1) “Resident Alien” debut, 10 p.m. Wednesday, Syfy. It’s always difficult for a newcomer to fit in. So imagine if you’re from another planet (shown here), pretending to be the guy you just killed. It’s easy to disguise physically (what with shapeshifting and such), but how do you learn the attitudes? This is partly a comedy, with the Sheldon-style humor of trying to grasp the human condition. But it’s from Steven Spielberg’s company and offers sleek, science-fiction visuals, with gorgeous Vancouver backdrops.
2) “Big Sky” return, 10 p.m. Tuesday, ABC. Here’s another show with splendid Vancouver backdrops – in this case, pretending to be Montana. Produced by David E. Kelley – who has ranged from “L.A. Law” to “Big Little Lies” – it also has sharp dialog and intriguing characters in nasty situations. A cop and a trucker combined to kidnap two sisters and a trans-gender prostitute. As the first portion ended, the cop was shot and the victims were saved. Now secrets emerge, amid the search for his cohort.
3) “Snowpiercer” season-opener, 9 p.m. today, TNT, repeating at 10:01. with bitter cold (112 below zero), the only harbor is this 994-car supertrain, which must keep moving. Last season, Layton (Daveed Diggs) overthrew the upper-class leadership and installed a democracy. But Wilford (Sean Bean), who created the train, attached his own 40-car train and is ready to seize control. Melanie (who designed the train) scrambles for a solution. “Snowpiercer” uses its tight setting skillfully, creating a potent hour.
4) “To Tell the Truth” season-opener, 8 p.m. Tuesday, ABC. It’s back-to-back Anthony Anderson – hosting “Truth” and then starring in “Black-ish.” For the former, panelists – Jimmy Kimmel, Andrea Savage and Sherri Shepherd – try to guess which people are real pancake artist, “Baywatch” lifesaver, Kentucky Derby hatmaker and figure-skater on roller skates. Then “Black-ish” brings mixed reactions during a power outage – help neighbors, hoard supplies … or desperately seek a way to charge a phone.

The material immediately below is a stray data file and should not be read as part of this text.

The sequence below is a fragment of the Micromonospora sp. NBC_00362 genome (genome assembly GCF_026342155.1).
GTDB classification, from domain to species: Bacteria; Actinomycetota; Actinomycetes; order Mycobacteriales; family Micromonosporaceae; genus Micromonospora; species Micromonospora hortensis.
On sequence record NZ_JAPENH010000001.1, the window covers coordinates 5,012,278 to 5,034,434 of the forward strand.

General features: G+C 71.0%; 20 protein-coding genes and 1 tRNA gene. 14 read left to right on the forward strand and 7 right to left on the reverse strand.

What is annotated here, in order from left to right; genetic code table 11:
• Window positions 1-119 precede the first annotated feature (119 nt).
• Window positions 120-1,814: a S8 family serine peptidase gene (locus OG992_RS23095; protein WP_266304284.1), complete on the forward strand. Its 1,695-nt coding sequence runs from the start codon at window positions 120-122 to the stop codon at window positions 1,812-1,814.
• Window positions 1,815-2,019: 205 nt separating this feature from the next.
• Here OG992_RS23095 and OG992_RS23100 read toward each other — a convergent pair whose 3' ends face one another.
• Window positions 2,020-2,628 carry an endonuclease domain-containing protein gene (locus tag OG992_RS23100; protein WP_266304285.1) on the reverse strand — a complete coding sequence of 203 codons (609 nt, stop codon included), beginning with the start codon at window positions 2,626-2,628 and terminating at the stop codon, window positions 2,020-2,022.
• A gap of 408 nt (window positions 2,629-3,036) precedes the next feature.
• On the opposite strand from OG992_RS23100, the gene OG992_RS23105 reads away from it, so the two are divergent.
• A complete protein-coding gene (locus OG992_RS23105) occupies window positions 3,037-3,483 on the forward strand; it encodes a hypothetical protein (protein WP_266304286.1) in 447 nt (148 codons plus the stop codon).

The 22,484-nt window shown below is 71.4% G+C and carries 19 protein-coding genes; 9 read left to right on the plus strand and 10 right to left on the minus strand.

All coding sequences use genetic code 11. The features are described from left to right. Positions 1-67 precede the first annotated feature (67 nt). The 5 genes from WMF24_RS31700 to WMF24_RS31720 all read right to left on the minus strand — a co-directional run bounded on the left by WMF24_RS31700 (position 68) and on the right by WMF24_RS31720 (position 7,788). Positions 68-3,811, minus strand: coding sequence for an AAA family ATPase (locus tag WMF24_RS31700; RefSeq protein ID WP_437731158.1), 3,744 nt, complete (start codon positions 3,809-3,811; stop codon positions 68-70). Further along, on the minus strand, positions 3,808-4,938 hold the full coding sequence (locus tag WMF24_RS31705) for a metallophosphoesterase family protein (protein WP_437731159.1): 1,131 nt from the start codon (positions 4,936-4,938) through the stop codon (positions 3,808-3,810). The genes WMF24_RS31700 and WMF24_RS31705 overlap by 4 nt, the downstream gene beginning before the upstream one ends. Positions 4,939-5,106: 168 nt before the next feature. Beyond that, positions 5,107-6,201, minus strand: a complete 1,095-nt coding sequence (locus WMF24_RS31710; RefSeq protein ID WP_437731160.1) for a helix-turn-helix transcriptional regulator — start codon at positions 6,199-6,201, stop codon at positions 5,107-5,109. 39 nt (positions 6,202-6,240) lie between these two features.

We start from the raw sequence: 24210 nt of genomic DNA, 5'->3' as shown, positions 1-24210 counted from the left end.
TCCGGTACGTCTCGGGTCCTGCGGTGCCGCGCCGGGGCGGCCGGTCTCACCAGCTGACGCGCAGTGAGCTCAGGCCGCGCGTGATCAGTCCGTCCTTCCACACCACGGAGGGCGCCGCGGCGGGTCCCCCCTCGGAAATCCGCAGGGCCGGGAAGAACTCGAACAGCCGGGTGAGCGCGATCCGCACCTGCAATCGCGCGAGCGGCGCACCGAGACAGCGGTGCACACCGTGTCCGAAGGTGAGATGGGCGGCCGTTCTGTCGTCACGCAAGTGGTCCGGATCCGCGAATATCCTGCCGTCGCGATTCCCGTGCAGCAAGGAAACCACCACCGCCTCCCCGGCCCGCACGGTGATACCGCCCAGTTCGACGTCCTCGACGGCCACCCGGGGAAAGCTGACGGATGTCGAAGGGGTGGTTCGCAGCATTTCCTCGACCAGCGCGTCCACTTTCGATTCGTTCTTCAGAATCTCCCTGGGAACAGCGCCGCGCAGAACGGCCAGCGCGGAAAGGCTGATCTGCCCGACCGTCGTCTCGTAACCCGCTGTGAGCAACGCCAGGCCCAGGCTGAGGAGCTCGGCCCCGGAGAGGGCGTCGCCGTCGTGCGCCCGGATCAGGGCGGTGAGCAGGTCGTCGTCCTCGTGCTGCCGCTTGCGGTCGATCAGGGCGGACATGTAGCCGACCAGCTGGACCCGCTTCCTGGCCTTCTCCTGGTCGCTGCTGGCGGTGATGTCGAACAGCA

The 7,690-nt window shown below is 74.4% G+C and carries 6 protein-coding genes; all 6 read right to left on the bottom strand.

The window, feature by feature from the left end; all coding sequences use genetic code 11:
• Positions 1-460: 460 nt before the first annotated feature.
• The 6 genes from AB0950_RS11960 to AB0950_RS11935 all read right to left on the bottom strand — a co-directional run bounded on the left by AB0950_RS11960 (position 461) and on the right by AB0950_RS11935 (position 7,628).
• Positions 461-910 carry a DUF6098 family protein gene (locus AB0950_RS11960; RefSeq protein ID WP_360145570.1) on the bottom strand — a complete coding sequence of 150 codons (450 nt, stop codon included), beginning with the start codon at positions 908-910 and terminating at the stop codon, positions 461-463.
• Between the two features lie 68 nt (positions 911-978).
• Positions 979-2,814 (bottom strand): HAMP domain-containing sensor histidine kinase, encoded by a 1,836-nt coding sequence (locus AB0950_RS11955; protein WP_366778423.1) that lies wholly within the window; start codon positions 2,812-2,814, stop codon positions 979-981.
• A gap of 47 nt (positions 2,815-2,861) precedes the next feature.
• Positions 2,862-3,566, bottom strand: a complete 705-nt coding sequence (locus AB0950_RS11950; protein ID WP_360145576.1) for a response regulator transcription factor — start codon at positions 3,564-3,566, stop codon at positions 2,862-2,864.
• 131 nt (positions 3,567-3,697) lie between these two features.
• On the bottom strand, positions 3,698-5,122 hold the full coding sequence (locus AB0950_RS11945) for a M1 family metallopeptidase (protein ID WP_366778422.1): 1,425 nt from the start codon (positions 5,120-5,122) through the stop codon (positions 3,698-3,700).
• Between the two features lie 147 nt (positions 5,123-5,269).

5) “Mixed-ish” season-opener, 9:30 p.m. Tuesday, ABC. It’s 1986, Bow says, a time when her family loved “Dukes of Hazzard” – a show about White guys breaking the law, while zooming around in a car with a Confederate flag. (“1986 was a really long time ago,” she decides.) Life was confusing for these mixed-race kids, who spent their early years on a commune, where race was never an issue. Now Bow’s brother is pulling off a racial deception, in an episode that’s fairly funny and sometimes serious.
6) “Grown-ish,” 8 p.m. Thursday, Freeform. Yes, it’s a big week for the “-ish” shows, spanning two networks. This one had a 10-plus month break, before finally returning last week. Tonight’s episode faces such mismatched concerns as celibacy and for-profit prisons. Ana reaches a turning point in her romance; Aaron suddenly finds an issue that can revive his old activist spirit. The result is more drama than comedy, but it has slick filming, clever narration and likable young people who are exploring life.
7) “Citizen Kane” (1941), 8 p.m. ET Friday, Turner Classic Movies. This is listed at No. 1 on the American Film Institute’s all-time list. Orson Welles plays a publisher a lot like William Randolp Hearst; he also directed, showing how to tell a story with compelling visuals. If you’re not into classics, Friday has family gems – “Beauty and the Beast” (2017) and “Charlie and the Chocolate Factory” (2005)– at 8 and 10:30 p.m. on TNT. And at 8 p.m., AMC has “O Brother, Where Art Thou?” (2000).
8) “Saturday Night Live,” 11:29 p.m. Saturday, NBC. After a five-week rest, “SNL” finally has a new episode, starting its Biden era. Jason Sudeikis used to portray Joe Biden; even returning to the role three times after he had quit being a regular. Jim Carrey stepped in during six election-time episodes; then Alex Moffat took over on Dec. 19. That was the last new episode before the break; now the show returns, no longer with a President Trump to mock. It does, however, occasionally eye ex-presidents.
9) “Masterpiece: The Long Song,” 10 p.m. Sunday, PBS. This is 1830s Jamaica, beautiful visually and painful emotionally. Hayley Atwell – barely recognizable from her work as Peggy Carter in the Captain America films – plays an empty-headed plantation-owner, with Tamara Lawrence as her slave. Then comes the 1833 act that freed the colonial slaves, but compensated only the owners. The three-week story veers toward soap-opera turf, then evolves into a nuanced (and sometimes wrenching) drama.
10) ALSO: The second half of a terrific “Bob (Hearts) Abishola” is 8:30 p.m. today on CBS. Abishola’s husband returned from Nigeria, refusing a divorce; strong wills collide. And this weekend has well-crafted British shows: At 8 p.m. Saturday, BBC America’s “A Wild Year on Earth” beautifully captures March and April in the North, as the natural world comes alive. At 8 p.m. Sunday, PBS’ “Miss Scarlet and the Duke” has Eliza feeling torn, when she’s hired to spy on the drive for women’s right to vote